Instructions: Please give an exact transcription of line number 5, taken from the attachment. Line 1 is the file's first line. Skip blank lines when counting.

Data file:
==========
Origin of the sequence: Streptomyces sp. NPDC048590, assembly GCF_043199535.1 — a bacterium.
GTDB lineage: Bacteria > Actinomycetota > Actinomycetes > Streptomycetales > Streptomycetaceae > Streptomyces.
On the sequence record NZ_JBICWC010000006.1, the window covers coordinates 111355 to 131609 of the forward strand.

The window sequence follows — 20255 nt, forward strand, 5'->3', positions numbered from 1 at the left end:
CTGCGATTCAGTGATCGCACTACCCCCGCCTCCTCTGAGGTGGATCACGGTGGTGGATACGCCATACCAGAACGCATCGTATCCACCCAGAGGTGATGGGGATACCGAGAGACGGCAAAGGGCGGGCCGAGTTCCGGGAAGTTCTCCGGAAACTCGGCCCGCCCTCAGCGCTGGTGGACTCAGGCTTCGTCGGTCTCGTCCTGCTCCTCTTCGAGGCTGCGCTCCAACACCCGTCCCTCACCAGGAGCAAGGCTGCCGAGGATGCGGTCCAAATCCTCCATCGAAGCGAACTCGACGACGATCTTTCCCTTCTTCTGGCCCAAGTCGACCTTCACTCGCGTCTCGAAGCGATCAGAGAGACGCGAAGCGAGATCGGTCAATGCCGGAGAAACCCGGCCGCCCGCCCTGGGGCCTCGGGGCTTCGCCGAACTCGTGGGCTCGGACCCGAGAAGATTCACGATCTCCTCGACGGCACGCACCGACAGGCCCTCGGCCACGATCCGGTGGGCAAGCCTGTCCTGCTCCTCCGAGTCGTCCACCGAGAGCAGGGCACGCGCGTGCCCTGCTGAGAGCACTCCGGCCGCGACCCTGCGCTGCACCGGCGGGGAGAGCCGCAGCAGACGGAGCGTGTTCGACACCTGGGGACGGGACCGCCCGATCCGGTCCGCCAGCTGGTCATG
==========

CTGCGATTCAGTGATCGCACTACCCCCGCCTCCTCTGAGGTGGATCACGGTGGTGGATACGCCATACCAGAACGCATCGTATCCACCCAGAGGTGATGGGGATACCGAGAGACGGCAAAGGGCGGGCCGAGTTCCGGGAAGTTCTCCGGAAACTCGGCCCGCCCTCAGCGCTGGTGGACTCAGGCTTCGTCGGTCTCGTCCTGCTCCTCTTCGAGGCTGCGCTCCAACACCCGTCCCTCACCAGGAGCAAGGCTGCCGAGGATGCGGTCCAAATCCTCCATCGAAGCGAACTCGACGACGATCTTTCCCTTCTTCTGGCCCAAGTCGACCTTCACTCGCGTCTCGAAGCGATCAGAGAGACGCGAAGCGAGATCGGTCAATGCCGGAGAAACCCGGCCGCCCGCCCTGGGGCCTCGGGGCTTCGCCGAACTCGTGGGCTCGGACCCGAGAAGATTCACGATCTCCTCGACGGCACGCACCGACAGGCCCTCGGCCACGATCCGGTGGGCAAGCCTGTCCTGCTCCTCCGAGTCGTCCACCGAGAGCAGGGCACGCGCGTGCCCTGCTGAGAGCACTCCGGCCGCGACCCTGCGCTGCACCGGCGGGGAGAGCCGCAGCAGACGGAGCGTGTTCGACACCTGGGGACGGGACCGCCCGATCCGGTCCGCCAGCTGGTCATG